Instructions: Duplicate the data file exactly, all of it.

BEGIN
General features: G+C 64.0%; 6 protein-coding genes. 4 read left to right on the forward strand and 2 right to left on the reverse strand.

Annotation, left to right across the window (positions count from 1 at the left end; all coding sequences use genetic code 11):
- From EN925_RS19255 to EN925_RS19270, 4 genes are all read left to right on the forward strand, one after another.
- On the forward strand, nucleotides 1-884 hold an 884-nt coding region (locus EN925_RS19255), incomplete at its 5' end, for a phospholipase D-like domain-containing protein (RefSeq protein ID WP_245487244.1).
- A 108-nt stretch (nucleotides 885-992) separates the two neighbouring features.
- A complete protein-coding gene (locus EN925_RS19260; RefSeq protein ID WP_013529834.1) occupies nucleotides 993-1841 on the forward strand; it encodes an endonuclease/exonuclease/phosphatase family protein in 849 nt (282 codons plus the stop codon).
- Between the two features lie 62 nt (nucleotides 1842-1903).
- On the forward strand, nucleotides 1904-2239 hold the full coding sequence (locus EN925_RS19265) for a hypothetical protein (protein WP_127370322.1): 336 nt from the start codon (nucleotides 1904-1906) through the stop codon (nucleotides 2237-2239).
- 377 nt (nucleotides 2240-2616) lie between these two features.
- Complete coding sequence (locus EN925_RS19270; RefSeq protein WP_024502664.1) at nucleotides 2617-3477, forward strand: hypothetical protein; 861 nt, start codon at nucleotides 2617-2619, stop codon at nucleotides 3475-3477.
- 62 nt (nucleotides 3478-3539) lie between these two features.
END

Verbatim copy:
General features: G+C 64.0%; 6 protein-coding genes. 4 read left to right on the forward strand and 2 right to left on the reverse strand.

Annotation, left to right across the window (positions count from 1 at the left end; all coding sequences use genetic code 11):
- From EN925_RS19255 to EN925_RS19270, 4 genes are all read left to right on the forward strand, one after another.
- On the forward strand, nucleotides 1-884 hold an 884-nt coding region (locus EN925_RS19255), incomplete at its 5' end, for a phospholipase D-like domain-containing protein (RefSeq protein ID WP_245487244.1).
- A 108-nt stretch (nucleotides 885-992) separates the two neighbouring features.
- A complete protein-coding gene (locus EN925_RS19260; RefSeq protein ID WP_013529834.1) occupies nucleotides 993-1841 on the forward strand; it encodes an endonuclease/exonuclease/phosphatase family protein in 849 nt (282 codons plus the stop codon).
- Between the two features lie 62 nt (nucleotides 1842-1903).
- On the forward strand, nucleotides 1904-2239 hold the full coding sequence (locus EN925_RS19265) for a hypothetical protein (protein WP_127370322.1): 336 nt from the start codon (nucleotides 1904-1906) through the stop codon (nucleotides 2237-2239).
- 377 nt (nucleotides 2240-2616) lie between these two features.
- Complete coding sequence (locus EN925_RS19270; RefSeq protein WP_024502664.1) at nucleotides 2617-3477, forward strand: hypothetical protein; 861 nt, start codon at nucleotides 2617-2619, stop codon at nucleotides 3475-3477.
- 62 nt (nucleotides 3478-3539) lie between these two features.